10 Productivity Myths That Hold You Back
Some crave the excitement that always being about to screw up brings. But being organized isn’t boring – being boring is boring. Make your own excitement and you’ll stop being boring – and then you can stop using your disorganization as a crutch for a life not fully realized.
This is a professional note extracted from an online article.
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Save what inspires you
No system can fix fundamental problems in your life. What they can do is help you make time in your life for real personal growth and help you highlight the sources of those problems, by simplifying parts of your life.
What you need is a system to capture those flashes of inspiration so that, when inspiration is on holiday, you’ve got plenty to work with.
The mess of habits, practices, and beliefs you have right now are, in fact, a system. But that doesn’t mean it is an efficient system, there’s always room for growth.
Keeping yourself in a high-stress mindset means that you’re hard to work with, likely to eventually burnout and sooner or later you’ll miss some important detail that you were too frantic to recognize, damaging your job, your reputation, and your career.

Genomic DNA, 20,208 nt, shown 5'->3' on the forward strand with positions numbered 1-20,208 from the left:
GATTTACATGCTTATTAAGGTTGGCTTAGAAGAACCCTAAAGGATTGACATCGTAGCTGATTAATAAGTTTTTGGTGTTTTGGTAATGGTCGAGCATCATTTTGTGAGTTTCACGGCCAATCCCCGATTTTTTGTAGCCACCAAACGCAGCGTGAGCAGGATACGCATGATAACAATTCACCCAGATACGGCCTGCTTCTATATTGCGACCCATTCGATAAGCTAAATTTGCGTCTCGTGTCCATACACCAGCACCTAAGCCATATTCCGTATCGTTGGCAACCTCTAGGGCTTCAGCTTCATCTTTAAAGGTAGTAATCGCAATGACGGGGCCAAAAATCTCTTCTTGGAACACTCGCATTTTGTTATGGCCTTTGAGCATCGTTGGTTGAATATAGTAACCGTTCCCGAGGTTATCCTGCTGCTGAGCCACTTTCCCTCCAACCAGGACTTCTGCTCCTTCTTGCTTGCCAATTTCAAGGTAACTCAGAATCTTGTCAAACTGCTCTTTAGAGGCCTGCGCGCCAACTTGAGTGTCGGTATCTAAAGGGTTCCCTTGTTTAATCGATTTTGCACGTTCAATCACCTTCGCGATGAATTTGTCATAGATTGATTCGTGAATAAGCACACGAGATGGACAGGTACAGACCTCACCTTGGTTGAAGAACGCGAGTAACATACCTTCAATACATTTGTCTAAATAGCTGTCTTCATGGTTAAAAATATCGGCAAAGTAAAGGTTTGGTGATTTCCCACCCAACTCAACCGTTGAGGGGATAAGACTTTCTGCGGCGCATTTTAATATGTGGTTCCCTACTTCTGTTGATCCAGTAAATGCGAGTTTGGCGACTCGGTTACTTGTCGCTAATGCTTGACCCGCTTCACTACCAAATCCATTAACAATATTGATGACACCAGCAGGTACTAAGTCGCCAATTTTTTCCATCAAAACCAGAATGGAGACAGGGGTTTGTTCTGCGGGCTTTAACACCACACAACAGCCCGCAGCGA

Creative work is still work, and just as susceptible to procrastination, poor planning, and shoddy work practices as any other work. Besides, artists can become more efficient by adopting a system to deal with other noncreative tasks often needed to keep their business going, like administrating, publicizing, planning, and others.
If you become more productive and start finishing work earlier people may expect you to find more stuff to do to fill in the remaining hours. You can leverage that extra work into a promotion or raise – or convince your boss to adopt a telecommuting plan so you can work from home.
But productivity goes beyond work. Being more productive in your life means having more time to do the things you like.
If your life is really chaotic and unpredictable, it’s likely so because you’ve resisted adopting some kind of system rather than because no system is good enough for your life.
Adopting a system means spending some time to find out what’s important to you and how to get rid of the less important stuff.
Most systems take some time to set up, but once you start using it, the time you use in “maintenance” is made up for by the time you save not having to think about what to do – or making up for the things you didn’t remember to do.
Organization has to meet your needs, not some imposed notion of cleanliness. An organized space is one in which the things you need the most are close at hand, the things you need often are easily found, and the things you need rarely are out of the way but easily retrieved when needed.
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